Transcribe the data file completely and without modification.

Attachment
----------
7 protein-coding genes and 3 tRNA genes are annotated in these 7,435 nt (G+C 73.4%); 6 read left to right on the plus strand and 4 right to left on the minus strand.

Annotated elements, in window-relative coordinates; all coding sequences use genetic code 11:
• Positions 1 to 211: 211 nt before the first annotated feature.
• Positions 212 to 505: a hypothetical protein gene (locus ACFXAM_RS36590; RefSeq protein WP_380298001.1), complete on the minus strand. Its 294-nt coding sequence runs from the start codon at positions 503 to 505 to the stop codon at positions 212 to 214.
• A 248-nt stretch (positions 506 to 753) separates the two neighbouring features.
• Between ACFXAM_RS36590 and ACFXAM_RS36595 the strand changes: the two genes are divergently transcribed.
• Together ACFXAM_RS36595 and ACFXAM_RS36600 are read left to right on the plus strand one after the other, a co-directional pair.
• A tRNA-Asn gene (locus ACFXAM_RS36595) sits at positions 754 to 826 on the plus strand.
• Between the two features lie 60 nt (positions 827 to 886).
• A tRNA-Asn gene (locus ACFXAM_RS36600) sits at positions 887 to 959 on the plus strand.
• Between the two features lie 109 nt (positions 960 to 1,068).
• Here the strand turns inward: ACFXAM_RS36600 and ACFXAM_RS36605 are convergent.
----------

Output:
7 protein-coding genes and 3 tRNA genes are annotated in these 7,435 nt (G+C 73.4%); 6 read left to right on the plus strand and 4 right to left on the minus strand.

Annotated elements, in window-relative coordinates; all coding sequences use genetic code 11:
• Positions 1 to 211: 211 nt before the first annotated feature.
• Positions 212 to 505: a hypothetical protein gene (locus ACFXAM_RS36590; RefSeq protein WP_380298001.1), complete on the minus strand. Its 294-nt coding sequence runs from the start codon at positions 503 to 505 to the stop codon at positions 212 to 214.
• A 248-nt stretch (positions 506 to 753) separates the two neighbouring features.
• Between ACFXAM_RS36590 and ACFXAM_RS36595 the strand changes: the two genes are divergently transcribed.
• Together ACFXAM_RS36595 and ACFXAM_RS36600 are read left to right on the plus strand one after the other, a co-directional pair.
• A tRNA-Asn gene (locus ACFXAM_RS36595) sits at positions 754 to 826 on the plus strand.
• Between the two features lie 60 nt (positions 827 to 886).
• A tRNA-Asn gene (locus ACFXAM_RS36600) sits at positions 887 to 959 on the plus strand.
• Between the two features lie 109 nt (positions 960 to 1,068).
• Here the strand turns inward: ACFXAM_RS36600 and ACFXAM_RS36605 are convergent.